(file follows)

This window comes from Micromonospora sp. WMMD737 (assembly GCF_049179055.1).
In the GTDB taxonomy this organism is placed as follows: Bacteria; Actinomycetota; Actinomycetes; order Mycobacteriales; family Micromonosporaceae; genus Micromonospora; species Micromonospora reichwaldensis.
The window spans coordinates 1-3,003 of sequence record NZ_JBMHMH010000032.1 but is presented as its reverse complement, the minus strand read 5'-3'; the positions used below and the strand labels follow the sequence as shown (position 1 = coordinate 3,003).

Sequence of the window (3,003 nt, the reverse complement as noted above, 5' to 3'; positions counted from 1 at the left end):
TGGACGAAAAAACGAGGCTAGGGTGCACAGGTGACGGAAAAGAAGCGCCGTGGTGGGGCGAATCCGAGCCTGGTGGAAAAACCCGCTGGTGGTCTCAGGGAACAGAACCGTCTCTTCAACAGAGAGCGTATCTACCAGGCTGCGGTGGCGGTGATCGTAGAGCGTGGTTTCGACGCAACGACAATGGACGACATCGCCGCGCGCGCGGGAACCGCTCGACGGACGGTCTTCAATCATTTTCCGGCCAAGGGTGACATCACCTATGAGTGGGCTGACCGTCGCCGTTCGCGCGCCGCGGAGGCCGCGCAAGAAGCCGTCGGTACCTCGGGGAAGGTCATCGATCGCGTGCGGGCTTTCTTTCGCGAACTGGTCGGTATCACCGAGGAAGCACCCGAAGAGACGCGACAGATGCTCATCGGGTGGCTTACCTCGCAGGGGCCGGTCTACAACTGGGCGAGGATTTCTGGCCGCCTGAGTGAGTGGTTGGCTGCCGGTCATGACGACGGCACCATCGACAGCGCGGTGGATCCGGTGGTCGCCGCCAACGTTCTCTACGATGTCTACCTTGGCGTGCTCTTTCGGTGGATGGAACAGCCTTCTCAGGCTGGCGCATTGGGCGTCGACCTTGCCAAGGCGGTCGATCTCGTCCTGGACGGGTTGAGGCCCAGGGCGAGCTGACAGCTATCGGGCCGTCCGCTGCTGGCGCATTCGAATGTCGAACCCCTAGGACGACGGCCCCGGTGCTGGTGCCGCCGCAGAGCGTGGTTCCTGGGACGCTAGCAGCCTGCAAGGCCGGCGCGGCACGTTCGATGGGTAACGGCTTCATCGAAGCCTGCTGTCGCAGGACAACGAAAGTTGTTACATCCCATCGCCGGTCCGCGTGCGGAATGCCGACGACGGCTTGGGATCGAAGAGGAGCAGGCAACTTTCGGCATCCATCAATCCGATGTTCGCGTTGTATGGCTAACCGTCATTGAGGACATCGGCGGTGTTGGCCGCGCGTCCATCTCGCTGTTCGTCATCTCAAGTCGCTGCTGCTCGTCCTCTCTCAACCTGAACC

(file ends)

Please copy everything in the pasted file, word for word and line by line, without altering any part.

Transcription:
This window comes from Micromonospora sp. WMMD737 (assembly GCF_049179055.1).
In the GTDB taxonomy this organism is placed as follows: Bacteria; Actinomycetota; Actinomycetes; order Mycobacteriales; family Micromonosporaceae; genus Micromonospora; species Micromonospora reichwaldensis.
The window spans coordinates 1-3,003 of sequence record NZ_JBMHMH010000032.1 but is presented as its reverse complement, the minus strand read 5'-3'; the positions used below and the strand labels follow the sequence as shown (position 1 = coordinate 3,003).

Sequence of the window (3,003 nt, the reverse complement as noted above, 5' to 3'; positions counted from 1 at the left end):
TGGACGAAAAAACGAGGCTAGGGTGCACAGGTGACGGAAAAGAAGCGCCGTGGTGGGGCGAATCCGAGCCTGGTGGAAAAACCCGCTGGTGGTCTCAGGGAACAGAACCGTCTCTTCAACAGAGAGCGTATCTACCAGGCTGCGGTGGCGGTGATCGTAGAGCGTGGTTTCGACGCAACGACAATGGACGACATCGCCGCGCGCGCGGGAACCGCTCGACGGACGGTCTTCAATCATTTTCCGGCCAAGGGTGACATCACCTATGAGTGGGCTGACCGTCGCCGTTCGCGCGCCGCGGAGGCCGCGCAAGAAGCCGTCGGTACCTCGGGGAAGGTCATCGATCGCGTGCGGGCTTTCTTTCGCGAACTGGTCGGTATCACCGAGGAAGCACCCGAAGAGACGCGACAGATGCTCATCGGGTGGCTTACCTCGCAGGGGCCGGTCTACAACTGGGCGAGGATTTCTGGCCGCCTGAGTGAGTGGTTGGCTGCCGGTCATGACGACGGCACCATCGACAGCGCGGTGGATCCGGTGGTCGCCGCCAACGTTCTCTACGATGTCTACCTTGGCGTGCTCTTTCGGTGGATGGAACAGCCTTCTCAGGCTGGCGCATTGGGCGTCGACCTTGCCAAGGCGGTCGATCTCGTCCTGGACGGGTTGAGGCCCAGGGCGAGCTGACAGCTATCGGGCCGTCCGCTGCTGGCGCATTCGAATGTCGAACCCCTAGGACGACGGCCCCGGTGCTGGTGCCGCCGCAGAGCGTGGTTCCTGGGACGCTAGCAGCCTGCAAGGCCGGCGCGGCACGTTCGATGGGTAACGGCTTCATCGAAGCCTGCTGTCGCAGGACAACGAAAGTTGTTACATCCCATCGCCGGTCCGCGTGCGGAATGCCGACGACGGCTTGGGATCGAAGAGGAGCAGGCAACTTTCGGCATCCATCAATCCGATGTTCGCGTTGTATGGCTAACCGTCATTGAGGACATCGGCGGTGTTGGCCGCGCGTCCATCTCGCTGTTCGTCATCTCAAGTCGCTGCTGCTCGTCCTCTCTCAACCTGAACC